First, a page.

Fig. 2

Schematic overview of folate uptake and transport from the intestine, via the blood, into the cell. THF tetrahydrofolate, FR-α folate receptor alpha, PCFT proton-coupled folate transporter, RFC1 reduced folate carrier, THF tetrahydrofolate, FGCP folylpoly-γ-glutamate carboxypeptidase

Inborn errors of homocysteine metabolism

Severe hyperhomocysteinemia (total homocysteine >50 uM) or homocystinuria is caused by defects in remethylation or transsulphuration. Disturbed remethylation can be caused by MTHFR as well as MTR deficiency due to mutations in their genes. MTR can also be dysfunctional due to defects in cobalamin metabolism. In MTR deficiency or dysfunction, 5-methylTHF cannot cycle through MTR resulting in 5-methylTHF accumulation at the expense of the other folates, hampering the synthesis of purines and thymidine. In particular, rapidly dividing cells, such as bone marrow, will be affected and result in megaloblastic anemia and pancytopenia, which are also observed in folate deficiency.

MTHFR deficiency does not limit the availability of folates for purines and thymidine syntheses and therefore shows no abnormalities in blood cells.

Remethylation defects result in elevated homocysteine and decreased methionine. In the transsulfuration pathway, CBS deficiency also results in accumulation of homocysteine, but in contrast to remethylation defects, methionine is increased.

One typical characteristic of severe hyperhomocysteinemia is the wide array of different neurological presentations, ranging from schizophrenia and depression to severe mental retardation. Another common finding is arterial and venous occlusive disease in patients with severe hyperhomocysteinemia, irrespective of whether the defect is in remethylation or transsulphuration.

Interestingly, Yap et al (2001) showed a dramatic decrease in arterial and venous occlusive disease in CBS-deficient patients on homocysteine-lowering therapy.

Disturbed homocysteine and folate metabolism as risk factor for vascular disease

Homocysteine and vascular disease

In 1969, Kilmer McCully (McCully 1969) recognized the potentially harmful effects of homocysteine on the vascular wall. In two patients with severe hyperhomocysteinemia due to different inborn errors of homocysteine metabolism, he found similar vascular lesions. Because severely elevated plasma homocysteine concentration was the only common metabolic abnormality, he postulated the ‘Homocysteine Theory’. He stated that homocysteine, or one of its derivatives, is toxic for the vascular wall (McCully 1969). In the years to follow, it became clear from both retrospective and prospective studies that also mildly elevated total homocysteine levels (of about 15 uM) are also independently associated with an increased risk for vascular diseases (Ueland et al. 2000). Whether or not this association is causal is still under debate. Large intervention trials have been performed and some are ongoing to address this issue. Recently, a meta-analysis of the Cochrane Database of Systematic Reviews was published (Marti-Carvajal et al. 2009) including eight randomized controlled trials involving 24,210 participants. Homocysteine-lowering therapy did not reduce the risk of non-fatal or fatal myocardial infarction, stroke, or death by any cause [RR (risk ratio) 1.03, 95% CI 0.94 to 1.13; RR 0.89, 95% CI 0.73 to 1.08; and RR 1.00, 95% CI 0.92 to 1.09, respectively]. The authors concluded there is no evidence to support the use of homocysteine-lowering therapy to prevent cardiovascular events. Their conclusion seems valid regarding myocardial infarction, given the small confidence interval. However, regarding stroke with a point estimate RR of 0.89 and a 95% confidence interval of 0.73 to 1.08, one cannot exclude that homocysteine-lowering therapy may relate to a RR of about 0.80 for stroke, as observed in prospective case-control studies (Ueland et al. 2000; Wang et al. 2007).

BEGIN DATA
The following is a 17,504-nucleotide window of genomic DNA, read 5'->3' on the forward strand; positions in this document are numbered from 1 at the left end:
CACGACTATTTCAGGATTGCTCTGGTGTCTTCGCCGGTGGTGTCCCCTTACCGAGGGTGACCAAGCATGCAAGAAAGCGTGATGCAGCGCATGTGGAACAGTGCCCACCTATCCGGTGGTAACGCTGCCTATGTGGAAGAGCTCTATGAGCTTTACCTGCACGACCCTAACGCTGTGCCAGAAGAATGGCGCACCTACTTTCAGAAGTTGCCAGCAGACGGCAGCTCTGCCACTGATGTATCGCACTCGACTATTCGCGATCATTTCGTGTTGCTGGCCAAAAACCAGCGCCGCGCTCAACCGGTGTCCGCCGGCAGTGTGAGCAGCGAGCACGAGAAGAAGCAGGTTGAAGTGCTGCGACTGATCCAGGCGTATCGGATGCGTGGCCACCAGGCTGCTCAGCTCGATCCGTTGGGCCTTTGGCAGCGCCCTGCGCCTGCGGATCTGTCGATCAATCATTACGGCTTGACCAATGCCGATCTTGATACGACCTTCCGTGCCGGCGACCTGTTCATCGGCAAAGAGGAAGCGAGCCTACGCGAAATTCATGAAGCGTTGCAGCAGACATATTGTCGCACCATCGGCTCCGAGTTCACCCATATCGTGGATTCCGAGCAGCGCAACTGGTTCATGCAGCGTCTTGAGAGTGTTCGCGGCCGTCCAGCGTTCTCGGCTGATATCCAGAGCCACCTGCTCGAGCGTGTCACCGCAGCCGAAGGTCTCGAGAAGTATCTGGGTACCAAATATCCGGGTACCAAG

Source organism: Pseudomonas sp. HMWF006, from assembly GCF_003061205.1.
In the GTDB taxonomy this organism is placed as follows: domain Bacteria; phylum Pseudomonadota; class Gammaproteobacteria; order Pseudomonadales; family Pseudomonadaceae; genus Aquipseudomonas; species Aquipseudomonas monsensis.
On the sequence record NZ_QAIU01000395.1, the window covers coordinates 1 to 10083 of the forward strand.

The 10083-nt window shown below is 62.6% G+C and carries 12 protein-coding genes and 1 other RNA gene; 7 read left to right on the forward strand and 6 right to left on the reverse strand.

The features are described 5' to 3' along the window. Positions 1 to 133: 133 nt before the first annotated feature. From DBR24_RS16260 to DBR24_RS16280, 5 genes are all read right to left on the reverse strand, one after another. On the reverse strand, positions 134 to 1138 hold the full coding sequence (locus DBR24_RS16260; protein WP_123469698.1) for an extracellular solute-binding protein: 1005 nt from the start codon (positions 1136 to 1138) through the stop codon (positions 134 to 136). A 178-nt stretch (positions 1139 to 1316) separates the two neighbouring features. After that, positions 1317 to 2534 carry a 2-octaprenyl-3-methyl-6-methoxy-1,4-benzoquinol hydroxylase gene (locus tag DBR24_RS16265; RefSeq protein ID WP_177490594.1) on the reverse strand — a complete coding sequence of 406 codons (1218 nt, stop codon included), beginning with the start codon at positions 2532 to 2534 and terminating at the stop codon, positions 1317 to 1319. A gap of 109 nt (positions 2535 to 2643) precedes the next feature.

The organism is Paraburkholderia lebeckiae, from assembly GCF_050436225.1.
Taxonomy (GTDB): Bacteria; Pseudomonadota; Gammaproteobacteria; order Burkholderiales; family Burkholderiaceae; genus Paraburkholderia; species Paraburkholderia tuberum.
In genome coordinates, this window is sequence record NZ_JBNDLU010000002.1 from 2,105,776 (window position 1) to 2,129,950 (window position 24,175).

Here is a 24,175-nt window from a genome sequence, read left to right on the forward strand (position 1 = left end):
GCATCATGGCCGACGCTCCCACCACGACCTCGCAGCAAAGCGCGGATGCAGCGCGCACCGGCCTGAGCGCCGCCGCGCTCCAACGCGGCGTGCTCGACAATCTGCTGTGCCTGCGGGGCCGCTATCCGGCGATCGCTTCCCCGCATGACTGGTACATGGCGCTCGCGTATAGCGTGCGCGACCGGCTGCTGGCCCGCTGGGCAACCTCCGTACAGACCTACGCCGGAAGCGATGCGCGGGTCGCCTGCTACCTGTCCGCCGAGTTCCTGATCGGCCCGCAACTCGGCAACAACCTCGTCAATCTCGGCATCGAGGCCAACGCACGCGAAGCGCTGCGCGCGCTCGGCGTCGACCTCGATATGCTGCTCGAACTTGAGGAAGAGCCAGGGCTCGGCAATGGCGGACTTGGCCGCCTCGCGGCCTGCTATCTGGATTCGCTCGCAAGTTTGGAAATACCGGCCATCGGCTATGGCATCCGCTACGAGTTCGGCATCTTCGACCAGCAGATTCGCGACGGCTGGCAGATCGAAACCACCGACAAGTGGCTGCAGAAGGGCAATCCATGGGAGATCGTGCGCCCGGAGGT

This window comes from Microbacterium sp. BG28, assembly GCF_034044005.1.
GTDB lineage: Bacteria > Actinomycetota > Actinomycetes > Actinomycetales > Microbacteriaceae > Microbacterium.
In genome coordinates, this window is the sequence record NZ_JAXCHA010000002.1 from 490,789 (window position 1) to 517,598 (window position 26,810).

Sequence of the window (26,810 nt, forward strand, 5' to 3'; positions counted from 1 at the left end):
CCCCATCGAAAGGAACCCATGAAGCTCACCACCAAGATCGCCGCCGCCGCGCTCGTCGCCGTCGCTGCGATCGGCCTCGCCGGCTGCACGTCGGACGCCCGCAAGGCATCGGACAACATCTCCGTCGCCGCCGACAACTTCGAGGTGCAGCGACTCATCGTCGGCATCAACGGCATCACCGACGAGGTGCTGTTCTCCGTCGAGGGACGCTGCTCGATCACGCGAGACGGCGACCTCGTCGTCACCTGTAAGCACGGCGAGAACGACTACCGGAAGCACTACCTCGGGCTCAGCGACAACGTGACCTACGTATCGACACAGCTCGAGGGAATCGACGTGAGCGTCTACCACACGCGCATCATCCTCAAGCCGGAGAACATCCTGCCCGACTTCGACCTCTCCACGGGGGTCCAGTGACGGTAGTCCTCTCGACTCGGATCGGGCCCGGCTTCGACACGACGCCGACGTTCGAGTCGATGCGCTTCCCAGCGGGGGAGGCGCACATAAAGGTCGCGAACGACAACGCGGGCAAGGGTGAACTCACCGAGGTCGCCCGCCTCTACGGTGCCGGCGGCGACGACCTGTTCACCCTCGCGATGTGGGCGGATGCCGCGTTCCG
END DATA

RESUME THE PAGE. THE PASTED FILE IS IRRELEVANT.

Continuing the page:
Homocysteine controversy